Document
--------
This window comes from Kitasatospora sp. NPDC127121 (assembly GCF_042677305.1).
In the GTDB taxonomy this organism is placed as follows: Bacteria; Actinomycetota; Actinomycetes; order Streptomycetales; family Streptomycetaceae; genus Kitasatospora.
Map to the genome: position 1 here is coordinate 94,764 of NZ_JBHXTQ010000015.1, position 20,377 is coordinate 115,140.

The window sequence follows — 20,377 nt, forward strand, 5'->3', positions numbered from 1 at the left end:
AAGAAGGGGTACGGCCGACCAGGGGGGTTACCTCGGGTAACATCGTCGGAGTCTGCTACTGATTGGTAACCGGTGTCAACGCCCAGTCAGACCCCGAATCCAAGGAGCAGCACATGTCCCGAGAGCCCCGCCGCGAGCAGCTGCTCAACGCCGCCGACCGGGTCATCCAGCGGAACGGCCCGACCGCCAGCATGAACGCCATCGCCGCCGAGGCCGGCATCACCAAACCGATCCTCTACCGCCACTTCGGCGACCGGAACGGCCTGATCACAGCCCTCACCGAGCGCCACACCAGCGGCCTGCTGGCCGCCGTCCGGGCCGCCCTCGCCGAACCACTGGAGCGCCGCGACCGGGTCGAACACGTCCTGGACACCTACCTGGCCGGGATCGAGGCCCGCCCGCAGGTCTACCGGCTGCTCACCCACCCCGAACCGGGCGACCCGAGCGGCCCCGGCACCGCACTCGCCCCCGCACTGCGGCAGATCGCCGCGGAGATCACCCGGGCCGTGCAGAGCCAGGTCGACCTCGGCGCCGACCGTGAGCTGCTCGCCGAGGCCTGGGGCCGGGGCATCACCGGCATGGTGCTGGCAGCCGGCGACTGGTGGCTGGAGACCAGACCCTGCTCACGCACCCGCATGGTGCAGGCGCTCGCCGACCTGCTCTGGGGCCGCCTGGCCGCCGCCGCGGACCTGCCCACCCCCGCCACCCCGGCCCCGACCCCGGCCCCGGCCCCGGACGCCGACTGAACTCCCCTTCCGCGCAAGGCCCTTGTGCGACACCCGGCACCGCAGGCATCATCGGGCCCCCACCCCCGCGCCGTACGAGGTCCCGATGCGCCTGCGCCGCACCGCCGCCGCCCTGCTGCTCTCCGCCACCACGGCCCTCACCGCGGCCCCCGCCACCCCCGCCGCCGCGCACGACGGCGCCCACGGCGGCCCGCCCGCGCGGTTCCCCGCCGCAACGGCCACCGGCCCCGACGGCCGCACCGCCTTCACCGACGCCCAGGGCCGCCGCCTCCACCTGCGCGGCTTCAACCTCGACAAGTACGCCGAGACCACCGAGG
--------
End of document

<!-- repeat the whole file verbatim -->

This window comes from Kitasatospora sp. NPDC127121 (assembly GCF_042677305.1).
In the GTDB taxonomy this organism is placed as follows: Bacteria; Actinomycetota; Actinomycetes; order Streptomycetales; family Streptomycetaceae; genus Kitasatospora.
Map to the genome: position 1 here is coordinate 94,764 of NZ_JBHXTQ010000015.1, position 20,377 is coordinate 115,140.

The window sequence follows — 20,377 nt, forward strand, 5'->3', positions numbered from 1 at the left end:
AAGAAGGGGTACGGCCGACCAGGGGGGTTACCTCGGGTAACATCGTCGGAGTCTGCTACTGATTGGTAACCGGTGTCAACGCCCAGTCAGACCCCGAATCCAAGGAGCAGCACATGTCCCGAGAGCCCCGCCGCGAGCAGCTGCTCAACGCCGCCGACCGGGTCATCCAGCGGAACGGCCCGACCGCCAGCATGAACGCCATCGCCGCCGAGGCCGGCATCACCAAACCGATCCTCTACCGCCACTTCGGCGACCGGAACGGCCTGATCACAGCCCTCACCGAGCGCCACACCAGCGGCCTGCTGGCCGCCGTCCGGGCCGCCCTCGCCGAACCACTGGAGCGCCGCGACCGGGTCGAACACGTCCTGGACACCTACCTGGCCGGGATCGAGGCCCGCCCGCAGGTCTACCGGCTGCTCACCCACCCCGAACCGGGCGACCCGAGCGGCCCCGGCACCGCACTCGCCCCCGCACTGCGGCAGATCGCCGCGGAGATCACCCGGGCCGTGCAGAGCCAGGTCGACCTCGGCGCCGACCGTGAGCTGCTCGCCGAGGCCTGGGGCCGGGGCATCACCGGCATGGTGCTGGCAGCCGGCGACTGGTGGCTGGAGACCAGACCCTGCTCACGCACCCGCATGGTGCAGGCGCTCGCCGACCTGCTCTGGGGCCGCCTGGCCGCCGCCGCGGACCTGCCCACCCCCGCCACCCCGGCCCCGACCCCGGCCCCGGCCCCGGACGCCGACTGAACTCCCCTTCCGCGCAAGGCCCTTGTGCGACACCCGGCACCGCAGGCATCATCGGGCCCCCACCCCCGCGCCGTACGAGGTCCCGATGCGCCTGCGCCGCACCGCCGCCGCCCTGCTGCTCTCCGCCACCACGGCCCTCACCGCGGCCCCCGCCACCCCCGCCGCCGCGCACGACGGCGCCCACGGCGGCCCGCCCGCGCGGTTCCCCGCCGCAACGGCCACCGGCCCCGACGGCCGCACCGCCTTCACCGACGCCCAGGGCCGCCGCCTCCACCTGCGCGGCTTCAACCTCGACAAGTACGCCGAGACCACCGAGG